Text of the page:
Why all this love for execrable? Because I’ve been thinking about bad books lately, ones so terrible you have to conclude that the author’s great-grandfather must have transgressed the burial place of Egyptian royalty, earning their undying wrath and dooming his descendants’ literary endeavors for the rest of time. But where do you go to complain if said book happens to be an award-winning bestseller? Cynthia Crossen of The Wall Street Journal suggests an old standby -- Amazon.com reader-review therapy. Excerpts:
Generally, I don't write about books I didn't enjoy. Why waste your time telling you not to read something? But I've read my share of books that disappointed me, and an astounding (to me) number of them have been darlings of the literary-industrial complex. Sometimes I think it's an elaborate practical joke by critics and judges on us ordinary readers. …Read the whole thing.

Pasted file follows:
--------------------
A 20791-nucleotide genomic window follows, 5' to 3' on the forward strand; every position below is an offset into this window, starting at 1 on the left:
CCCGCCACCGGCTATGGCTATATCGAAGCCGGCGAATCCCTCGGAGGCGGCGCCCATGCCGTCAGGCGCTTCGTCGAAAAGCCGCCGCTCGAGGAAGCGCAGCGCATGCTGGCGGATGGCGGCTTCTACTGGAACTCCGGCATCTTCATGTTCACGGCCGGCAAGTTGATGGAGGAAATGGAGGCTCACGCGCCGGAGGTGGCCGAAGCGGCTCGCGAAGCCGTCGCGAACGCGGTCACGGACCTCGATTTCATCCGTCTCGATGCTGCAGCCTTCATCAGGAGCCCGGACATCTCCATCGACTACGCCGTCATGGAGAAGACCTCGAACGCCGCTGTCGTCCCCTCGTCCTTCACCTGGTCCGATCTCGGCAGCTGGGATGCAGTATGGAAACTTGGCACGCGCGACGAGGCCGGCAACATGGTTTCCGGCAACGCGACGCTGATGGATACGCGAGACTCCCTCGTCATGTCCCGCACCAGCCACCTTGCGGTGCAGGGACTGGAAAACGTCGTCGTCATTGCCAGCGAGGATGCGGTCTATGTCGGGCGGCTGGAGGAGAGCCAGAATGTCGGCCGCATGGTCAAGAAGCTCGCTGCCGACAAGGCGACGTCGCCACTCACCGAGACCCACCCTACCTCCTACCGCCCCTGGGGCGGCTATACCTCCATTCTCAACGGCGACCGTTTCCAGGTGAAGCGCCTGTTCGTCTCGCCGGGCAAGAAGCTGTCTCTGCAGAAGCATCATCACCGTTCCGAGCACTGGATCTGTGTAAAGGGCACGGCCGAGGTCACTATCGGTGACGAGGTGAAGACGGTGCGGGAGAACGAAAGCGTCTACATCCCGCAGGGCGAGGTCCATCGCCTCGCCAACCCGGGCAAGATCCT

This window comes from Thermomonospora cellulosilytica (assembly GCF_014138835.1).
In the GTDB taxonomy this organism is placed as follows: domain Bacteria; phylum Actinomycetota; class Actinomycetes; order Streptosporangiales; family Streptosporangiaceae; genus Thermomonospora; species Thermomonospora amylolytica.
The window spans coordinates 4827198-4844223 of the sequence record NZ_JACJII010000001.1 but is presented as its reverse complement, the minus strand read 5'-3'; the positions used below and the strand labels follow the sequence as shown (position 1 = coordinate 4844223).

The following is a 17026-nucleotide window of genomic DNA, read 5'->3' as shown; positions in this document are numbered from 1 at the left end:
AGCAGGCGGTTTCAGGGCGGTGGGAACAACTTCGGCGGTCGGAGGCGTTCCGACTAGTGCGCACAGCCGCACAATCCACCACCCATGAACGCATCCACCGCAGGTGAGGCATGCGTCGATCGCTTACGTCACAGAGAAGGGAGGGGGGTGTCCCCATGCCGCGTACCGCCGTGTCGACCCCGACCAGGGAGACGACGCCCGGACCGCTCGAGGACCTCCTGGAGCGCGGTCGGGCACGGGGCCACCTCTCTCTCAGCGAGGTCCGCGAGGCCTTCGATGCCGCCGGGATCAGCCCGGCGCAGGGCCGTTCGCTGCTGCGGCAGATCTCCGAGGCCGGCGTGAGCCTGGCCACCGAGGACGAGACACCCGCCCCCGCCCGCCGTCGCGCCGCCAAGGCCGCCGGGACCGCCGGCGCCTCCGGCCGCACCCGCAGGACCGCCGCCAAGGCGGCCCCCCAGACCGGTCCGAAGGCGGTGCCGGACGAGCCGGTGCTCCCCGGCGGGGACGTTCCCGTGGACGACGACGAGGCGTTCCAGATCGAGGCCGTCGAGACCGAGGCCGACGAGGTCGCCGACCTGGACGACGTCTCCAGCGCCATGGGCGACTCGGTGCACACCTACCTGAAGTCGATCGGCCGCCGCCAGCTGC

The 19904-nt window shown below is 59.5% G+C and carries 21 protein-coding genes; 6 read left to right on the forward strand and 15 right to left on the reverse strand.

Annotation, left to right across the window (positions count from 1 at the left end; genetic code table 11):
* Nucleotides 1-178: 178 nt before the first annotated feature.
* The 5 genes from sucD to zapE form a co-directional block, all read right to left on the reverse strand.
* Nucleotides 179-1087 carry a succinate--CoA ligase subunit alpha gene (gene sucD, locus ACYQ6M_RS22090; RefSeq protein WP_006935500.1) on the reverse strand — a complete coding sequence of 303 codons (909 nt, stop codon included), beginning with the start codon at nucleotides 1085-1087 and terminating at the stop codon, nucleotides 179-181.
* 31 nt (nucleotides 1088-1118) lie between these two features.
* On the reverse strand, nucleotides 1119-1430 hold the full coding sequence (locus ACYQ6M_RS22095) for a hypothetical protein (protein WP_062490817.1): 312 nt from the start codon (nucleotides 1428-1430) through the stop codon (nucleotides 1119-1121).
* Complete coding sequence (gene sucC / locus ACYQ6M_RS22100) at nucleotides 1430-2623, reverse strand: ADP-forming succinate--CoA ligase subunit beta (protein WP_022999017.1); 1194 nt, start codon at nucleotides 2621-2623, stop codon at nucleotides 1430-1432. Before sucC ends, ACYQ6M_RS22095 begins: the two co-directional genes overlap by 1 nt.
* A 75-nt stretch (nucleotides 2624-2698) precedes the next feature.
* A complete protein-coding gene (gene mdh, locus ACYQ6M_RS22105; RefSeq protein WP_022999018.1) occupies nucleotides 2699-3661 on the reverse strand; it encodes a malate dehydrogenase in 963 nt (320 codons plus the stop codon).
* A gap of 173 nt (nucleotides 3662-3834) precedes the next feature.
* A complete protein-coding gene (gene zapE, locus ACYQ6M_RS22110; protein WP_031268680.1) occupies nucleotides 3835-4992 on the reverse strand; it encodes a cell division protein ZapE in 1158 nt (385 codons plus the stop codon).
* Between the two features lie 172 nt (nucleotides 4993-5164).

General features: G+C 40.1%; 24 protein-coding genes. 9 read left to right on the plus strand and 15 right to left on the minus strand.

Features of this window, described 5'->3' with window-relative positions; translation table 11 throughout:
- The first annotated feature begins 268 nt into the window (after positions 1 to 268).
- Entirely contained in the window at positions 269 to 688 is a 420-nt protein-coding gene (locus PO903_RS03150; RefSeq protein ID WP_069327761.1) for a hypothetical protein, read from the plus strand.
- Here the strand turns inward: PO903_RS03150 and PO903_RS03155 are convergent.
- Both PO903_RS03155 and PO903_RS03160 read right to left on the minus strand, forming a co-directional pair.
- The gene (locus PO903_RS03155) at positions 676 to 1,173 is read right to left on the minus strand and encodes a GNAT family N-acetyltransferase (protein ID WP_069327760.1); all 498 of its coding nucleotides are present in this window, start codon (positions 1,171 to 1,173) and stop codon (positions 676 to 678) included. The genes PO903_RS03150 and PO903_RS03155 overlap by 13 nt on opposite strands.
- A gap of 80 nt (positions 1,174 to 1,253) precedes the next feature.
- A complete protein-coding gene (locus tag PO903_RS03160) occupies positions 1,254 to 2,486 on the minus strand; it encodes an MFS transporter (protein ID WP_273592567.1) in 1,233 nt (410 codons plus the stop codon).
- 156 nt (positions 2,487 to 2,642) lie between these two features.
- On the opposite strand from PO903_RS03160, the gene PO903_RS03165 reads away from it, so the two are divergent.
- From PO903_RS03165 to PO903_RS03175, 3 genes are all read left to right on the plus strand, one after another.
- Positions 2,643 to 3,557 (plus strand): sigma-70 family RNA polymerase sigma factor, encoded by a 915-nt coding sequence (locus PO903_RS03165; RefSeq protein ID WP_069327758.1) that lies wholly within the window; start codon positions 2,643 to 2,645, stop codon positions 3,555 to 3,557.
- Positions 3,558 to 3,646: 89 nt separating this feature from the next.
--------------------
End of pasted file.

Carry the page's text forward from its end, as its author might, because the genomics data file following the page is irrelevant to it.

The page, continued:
Amazon therapy brought me back from the edge when I was being driven crazy by Alice Sebold's novel, The Lovely Bones. This was one of the few books I have ever started, hated, thrown away, watched it climb the bestseller lists, picked it up again, hated it again. But everywhere I went, I saw that pale blue cover, and I was tormented by self-doubt. Amazon readers rode to my rescue.
(Picture: CC 2007 by chrisjohnbeckett)